If you ask your CMO or VP of Engineering what growth hacking means to them, they’ll both probably have different answers. The fact of the matter is that growth hacking means different things to different people. According to Wikipedia:
Growth hacking is a process of rapid experimentation across marketing channels and product development to identify the most effective, efficient ways to grow a business. Growth hackers are marketers, engineers and product managers that specifically focus on building and engaging the user base of a business.
When I hear “growth hacking” I feel I’ve been doing it for years, it just never had an official name until Sean Ellis coined the phrase in 2010. According to Sean, a growth hacker is someone whose strategies, tactics and innovations are all based on growing the business. But wait, you might be thinking, isn’t that marketing’s sole job?
According to Aaron Ginn, co-founder of the Lincoln Initiative, the difference between a growth hacker and a marketer are the tactics. He answers this question on Quora:
“Both growth hackers and marketers have similar goals, but growth hackers have a different method to their madness. Growth hackers focus on core product. When they are working on acquisition and engagement, they start at the product to move the needle. Growth hackers, in almost every form and shape, live in the product team.
Marketers [however] are often ostracized to working on “campaigns” and external measures to move the needle. Most of the time, a marketer’s interaction with product stops at the landing page.”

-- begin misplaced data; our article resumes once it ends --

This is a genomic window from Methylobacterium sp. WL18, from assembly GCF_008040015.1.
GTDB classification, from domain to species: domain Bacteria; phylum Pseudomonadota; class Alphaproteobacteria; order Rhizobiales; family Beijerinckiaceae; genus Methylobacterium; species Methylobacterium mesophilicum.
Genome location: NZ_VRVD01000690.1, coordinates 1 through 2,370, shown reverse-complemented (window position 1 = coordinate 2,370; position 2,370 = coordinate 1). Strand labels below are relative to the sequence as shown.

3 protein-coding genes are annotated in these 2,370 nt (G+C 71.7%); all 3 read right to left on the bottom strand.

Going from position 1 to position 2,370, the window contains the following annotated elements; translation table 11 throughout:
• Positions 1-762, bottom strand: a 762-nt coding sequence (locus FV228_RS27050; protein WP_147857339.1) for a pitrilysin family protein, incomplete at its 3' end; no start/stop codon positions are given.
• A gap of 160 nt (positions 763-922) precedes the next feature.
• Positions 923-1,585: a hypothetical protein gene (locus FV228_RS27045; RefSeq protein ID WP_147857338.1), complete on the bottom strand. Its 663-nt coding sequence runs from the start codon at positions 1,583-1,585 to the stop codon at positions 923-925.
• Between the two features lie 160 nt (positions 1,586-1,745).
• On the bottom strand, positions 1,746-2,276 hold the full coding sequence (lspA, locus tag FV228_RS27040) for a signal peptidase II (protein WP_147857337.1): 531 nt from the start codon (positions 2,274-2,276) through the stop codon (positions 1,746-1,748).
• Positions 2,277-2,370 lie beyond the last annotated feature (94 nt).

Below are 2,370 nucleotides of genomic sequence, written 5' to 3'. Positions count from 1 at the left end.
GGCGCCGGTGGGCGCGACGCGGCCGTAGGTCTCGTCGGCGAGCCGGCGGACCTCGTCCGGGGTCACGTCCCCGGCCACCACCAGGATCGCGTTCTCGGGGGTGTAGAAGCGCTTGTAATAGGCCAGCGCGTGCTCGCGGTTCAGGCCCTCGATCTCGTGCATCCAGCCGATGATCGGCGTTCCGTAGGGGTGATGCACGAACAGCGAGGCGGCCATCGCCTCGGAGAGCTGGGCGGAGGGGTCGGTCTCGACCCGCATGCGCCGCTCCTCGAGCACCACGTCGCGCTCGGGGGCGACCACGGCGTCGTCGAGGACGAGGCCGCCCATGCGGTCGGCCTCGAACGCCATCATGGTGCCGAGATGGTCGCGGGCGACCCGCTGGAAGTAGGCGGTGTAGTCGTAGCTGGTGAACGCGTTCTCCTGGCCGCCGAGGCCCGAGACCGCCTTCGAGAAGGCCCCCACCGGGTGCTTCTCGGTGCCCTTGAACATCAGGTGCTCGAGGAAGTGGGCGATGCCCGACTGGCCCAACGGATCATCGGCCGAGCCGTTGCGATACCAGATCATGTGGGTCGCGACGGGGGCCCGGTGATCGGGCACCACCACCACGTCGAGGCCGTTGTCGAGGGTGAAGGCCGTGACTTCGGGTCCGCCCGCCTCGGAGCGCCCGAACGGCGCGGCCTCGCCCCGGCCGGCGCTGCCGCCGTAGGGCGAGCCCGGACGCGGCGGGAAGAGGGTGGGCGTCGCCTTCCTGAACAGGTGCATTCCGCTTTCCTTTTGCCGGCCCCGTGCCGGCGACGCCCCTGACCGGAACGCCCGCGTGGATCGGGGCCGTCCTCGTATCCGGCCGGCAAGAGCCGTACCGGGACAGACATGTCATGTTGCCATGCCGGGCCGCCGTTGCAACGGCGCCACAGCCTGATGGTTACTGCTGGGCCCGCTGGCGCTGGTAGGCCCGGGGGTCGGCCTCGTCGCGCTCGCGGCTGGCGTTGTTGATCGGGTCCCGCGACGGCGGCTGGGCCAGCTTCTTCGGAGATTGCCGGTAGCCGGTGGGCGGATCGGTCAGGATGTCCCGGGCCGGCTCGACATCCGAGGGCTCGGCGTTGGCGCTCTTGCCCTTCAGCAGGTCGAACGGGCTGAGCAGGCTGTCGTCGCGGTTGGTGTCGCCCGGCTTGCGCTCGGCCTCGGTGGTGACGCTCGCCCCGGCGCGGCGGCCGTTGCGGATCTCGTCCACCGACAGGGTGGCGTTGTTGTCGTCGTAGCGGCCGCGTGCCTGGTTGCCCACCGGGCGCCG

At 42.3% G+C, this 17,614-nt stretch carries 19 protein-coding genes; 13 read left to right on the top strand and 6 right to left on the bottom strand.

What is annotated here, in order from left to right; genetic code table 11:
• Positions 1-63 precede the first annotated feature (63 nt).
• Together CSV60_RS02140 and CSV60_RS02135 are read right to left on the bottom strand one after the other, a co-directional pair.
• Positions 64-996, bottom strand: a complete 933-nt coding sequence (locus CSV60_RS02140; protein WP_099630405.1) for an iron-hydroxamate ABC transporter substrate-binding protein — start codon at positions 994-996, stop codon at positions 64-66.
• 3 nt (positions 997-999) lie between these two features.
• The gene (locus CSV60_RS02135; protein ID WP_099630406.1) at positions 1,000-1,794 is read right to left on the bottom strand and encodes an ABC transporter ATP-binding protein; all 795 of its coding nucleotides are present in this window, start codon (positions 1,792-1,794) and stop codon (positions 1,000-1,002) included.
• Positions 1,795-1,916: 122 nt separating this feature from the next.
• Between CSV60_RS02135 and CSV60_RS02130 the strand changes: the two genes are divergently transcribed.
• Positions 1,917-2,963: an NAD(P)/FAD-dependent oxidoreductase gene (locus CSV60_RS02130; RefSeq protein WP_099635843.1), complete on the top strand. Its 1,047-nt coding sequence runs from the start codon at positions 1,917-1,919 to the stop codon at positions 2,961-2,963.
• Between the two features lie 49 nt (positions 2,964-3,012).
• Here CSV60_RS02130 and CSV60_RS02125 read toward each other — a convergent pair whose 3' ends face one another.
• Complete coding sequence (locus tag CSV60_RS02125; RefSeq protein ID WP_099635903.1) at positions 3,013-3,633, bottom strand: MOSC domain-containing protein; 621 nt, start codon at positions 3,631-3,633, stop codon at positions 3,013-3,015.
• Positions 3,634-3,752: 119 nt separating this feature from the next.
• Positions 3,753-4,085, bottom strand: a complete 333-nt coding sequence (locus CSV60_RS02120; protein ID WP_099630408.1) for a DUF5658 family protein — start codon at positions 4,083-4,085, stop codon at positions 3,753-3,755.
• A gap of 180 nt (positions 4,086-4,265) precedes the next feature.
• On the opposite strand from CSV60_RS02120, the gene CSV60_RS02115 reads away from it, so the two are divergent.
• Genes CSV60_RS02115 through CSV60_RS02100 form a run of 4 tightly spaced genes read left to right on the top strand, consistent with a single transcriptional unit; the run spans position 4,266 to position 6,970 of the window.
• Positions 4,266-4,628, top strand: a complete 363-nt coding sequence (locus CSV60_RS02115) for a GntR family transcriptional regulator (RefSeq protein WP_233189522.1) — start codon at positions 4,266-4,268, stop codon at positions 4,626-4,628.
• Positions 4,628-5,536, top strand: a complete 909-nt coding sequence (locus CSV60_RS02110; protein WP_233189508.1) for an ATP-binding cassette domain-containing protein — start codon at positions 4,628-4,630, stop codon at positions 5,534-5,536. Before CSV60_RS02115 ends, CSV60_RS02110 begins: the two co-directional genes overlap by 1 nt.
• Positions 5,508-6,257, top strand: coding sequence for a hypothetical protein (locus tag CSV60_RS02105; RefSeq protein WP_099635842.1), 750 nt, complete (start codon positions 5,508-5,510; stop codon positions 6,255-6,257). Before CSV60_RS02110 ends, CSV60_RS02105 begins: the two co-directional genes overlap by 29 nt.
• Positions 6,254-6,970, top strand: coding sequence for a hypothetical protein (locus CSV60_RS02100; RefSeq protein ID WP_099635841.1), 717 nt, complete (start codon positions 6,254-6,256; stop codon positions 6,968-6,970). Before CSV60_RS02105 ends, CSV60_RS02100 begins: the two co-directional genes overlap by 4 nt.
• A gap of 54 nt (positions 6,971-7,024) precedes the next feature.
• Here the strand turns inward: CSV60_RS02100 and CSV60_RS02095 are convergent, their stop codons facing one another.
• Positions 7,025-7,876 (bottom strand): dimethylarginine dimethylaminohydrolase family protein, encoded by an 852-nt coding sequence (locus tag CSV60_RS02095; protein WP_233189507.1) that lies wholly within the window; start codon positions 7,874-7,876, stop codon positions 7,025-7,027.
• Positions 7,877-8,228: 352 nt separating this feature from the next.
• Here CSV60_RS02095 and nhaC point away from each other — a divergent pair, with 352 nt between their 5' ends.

When looking at examples of growth hacking a lot of folks cite the case study of AirBnB. The brilliance of how they used growth hacking by cleverly integrating their product (via reverse engineering) with Craigslist and allowing users to also share their abode for rent on the popular site. However, further research indicates that it was also a combination of this, a stellar UX, some bootstrapping techniques, plus, a focused PR strategy which targeted events that would sell out, such as SXSW and subsequently the Democratic National Convention in 2008.
The truth is, anyone can be a growth hacker. You don’t necessarily need to be an engineer, a marketer, or a PR strategist. As marketers become more data-driven, You just need to be solely focused on one goal: growth, and constantly be iterating. Florian Mettetal, a growth hacker at Indiegogo shared a definition he believes in, which says:
A growth hacker finds a strategy within the parameters of a scalable and repeatable method for growth, driven by product and inspired by data.
Some key characteristics of growth hackers are:
- Constantly learning
- Aggressively and constantly iterating
- Obsessed with data
- Innovates at a rapid pace
- Pushes the needle
How have you growthhacked your business? Let us know in the comments below or email me your story at firstname.lastname@example.org and maybe we’ll feature your start-up in an upcoming blog.